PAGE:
Fads in naming? We’ve lived through a bunch:
- TechnoBabble. (uKnow what iMean!) Just consider preposterous names such as @Climax, 1-4-@LL, 160 over 90, Sg2, mm02 and X’iT Group.
- Waving the Flag. Ameribag, Americare, Americone, Amerideck, Ameridial, Amerihealth, Amerilink, Amerimark, Amerinet, Ameripharm…
- Alphabet Soup. BB&T, CNF, FPL, SLM, TXU. And a personal favorite, “JCP&L, a GPU Company.”
- Alphabet & Letter Soup. Automobile models named CX9, FR3, XL7, SX4, SRX, FX35, IS350, XC90, 650CI.
- Green Creep. Trademark filings using “green,” “eco” and “clean” have more than doubled.
Back to babies – their names often become popular because of celebrities. For example, the name Emma debuted in the top 10 most popular in 2002, the same year that Jennifer Aniston’s character on Friends gave that name to her TV show baby. And by 2008, Emma was number one in popularity.
Fast forward to the top ten for 2009, courtesy of a tracking report by the Social Security Administration. And move over, Emma. Isabella is the new top baby name for girls. Jacob continues an 11-year run at the top for boys’ names.
Counting the girls born last year, 22,000 were named Isabella, followed by Emma, Olivia, Sophia and Ava. Nearly 21,000 boys were named Jacob, followed by Ethan, Michael, Alexander and William.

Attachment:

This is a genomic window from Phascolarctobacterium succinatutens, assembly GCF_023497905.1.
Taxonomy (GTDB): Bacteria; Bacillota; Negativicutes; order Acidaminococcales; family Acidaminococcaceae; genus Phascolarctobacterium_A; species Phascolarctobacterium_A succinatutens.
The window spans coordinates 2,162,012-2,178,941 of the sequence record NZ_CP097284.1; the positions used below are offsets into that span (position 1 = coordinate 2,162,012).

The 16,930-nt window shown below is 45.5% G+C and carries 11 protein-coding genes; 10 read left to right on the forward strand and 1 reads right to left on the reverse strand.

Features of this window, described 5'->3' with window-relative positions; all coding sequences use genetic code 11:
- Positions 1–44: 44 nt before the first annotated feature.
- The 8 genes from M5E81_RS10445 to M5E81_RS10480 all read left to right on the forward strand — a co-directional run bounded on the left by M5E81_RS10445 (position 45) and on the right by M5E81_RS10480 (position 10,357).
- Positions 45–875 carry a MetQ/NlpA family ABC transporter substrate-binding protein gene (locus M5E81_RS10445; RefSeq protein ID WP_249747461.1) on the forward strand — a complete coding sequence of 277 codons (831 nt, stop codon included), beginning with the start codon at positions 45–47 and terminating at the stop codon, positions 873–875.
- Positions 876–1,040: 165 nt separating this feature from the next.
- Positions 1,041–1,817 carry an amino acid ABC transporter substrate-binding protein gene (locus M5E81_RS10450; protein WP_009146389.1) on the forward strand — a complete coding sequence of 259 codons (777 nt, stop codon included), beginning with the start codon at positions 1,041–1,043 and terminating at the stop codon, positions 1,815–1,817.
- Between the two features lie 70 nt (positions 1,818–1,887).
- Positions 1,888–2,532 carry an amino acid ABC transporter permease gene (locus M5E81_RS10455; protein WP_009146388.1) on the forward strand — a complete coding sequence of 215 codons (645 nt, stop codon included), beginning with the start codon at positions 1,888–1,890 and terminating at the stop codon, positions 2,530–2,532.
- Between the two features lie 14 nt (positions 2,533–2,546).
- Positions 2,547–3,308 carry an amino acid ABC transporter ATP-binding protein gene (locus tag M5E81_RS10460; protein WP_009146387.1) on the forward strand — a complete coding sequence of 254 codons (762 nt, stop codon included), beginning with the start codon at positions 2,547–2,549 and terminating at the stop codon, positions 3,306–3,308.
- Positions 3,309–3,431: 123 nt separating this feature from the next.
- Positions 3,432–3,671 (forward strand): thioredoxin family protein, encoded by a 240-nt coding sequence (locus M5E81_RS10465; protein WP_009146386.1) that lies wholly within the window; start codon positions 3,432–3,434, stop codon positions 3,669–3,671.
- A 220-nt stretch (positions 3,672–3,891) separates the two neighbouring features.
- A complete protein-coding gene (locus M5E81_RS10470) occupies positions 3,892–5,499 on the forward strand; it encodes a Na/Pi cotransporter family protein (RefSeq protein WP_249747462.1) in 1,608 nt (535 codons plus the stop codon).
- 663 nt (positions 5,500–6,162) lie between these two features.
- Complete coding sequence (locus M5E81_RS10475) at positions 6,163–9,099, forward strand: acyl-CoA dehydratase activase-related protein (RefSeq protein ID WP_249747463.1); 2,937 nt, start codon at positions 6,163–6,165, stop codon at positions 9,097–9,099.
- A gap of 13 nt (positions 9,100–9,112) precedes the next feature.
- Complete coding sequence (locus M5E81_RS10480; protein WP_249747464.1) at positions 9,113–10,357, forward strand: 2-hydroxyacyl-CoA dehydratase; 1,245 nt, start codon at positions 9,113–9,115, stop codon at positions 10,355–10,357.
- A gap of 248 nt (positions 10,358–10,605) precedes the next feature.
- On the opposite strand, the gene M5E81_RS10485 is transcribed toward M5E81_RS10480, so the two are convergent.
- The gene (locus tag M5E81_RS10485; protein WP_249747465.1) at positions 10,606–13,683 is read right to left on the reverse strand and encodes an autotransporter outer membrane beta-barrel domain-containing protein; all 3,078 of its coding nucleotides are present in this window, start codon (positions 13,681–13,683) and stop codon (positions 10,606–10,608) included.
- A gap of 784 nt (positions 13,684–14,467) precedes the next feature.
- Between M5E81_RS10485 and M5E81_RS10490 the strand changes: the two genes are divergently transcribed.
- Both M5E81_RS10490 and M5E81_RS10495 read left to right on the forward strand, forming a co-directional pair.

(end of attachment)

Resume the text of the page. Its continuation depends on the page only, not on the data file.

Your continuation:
Many of the fastest-rising names came straight from the popular Twilight series of books and movies. (They’re all about romance and vampires, in case you haven’t been, ahh, bitten.)
- Edward and Cullen moved up significantly among most-picked names. (Edward Cullen is one of the lead characters, a vampire whose girlfriend is Bella, which is a common nickname for Isabella.)
President Obama’s daughters had influence, too.
- A version of Malia, a Presidential daughter, was the fastest-rising girls’ name.
“Anything can influence baby names, from pop culture to literature to music and celebrities,” says the founder of Babynames.com. (Her first name is Jennifer, now ranked #109, but once as high as #26).
“People seem to be a bit more creative, inventive and flexible with their daughters’ names,” says the Commissioner of Social Security. “With boys, we tend to be a bit more consistent. The names don’t change quite as much.” (His name is Michael, #3 in 2009, and #2 for each of the past 10 years).
For more on the 2009 baby name study: http://www.ssa.gov/OACT/babynames/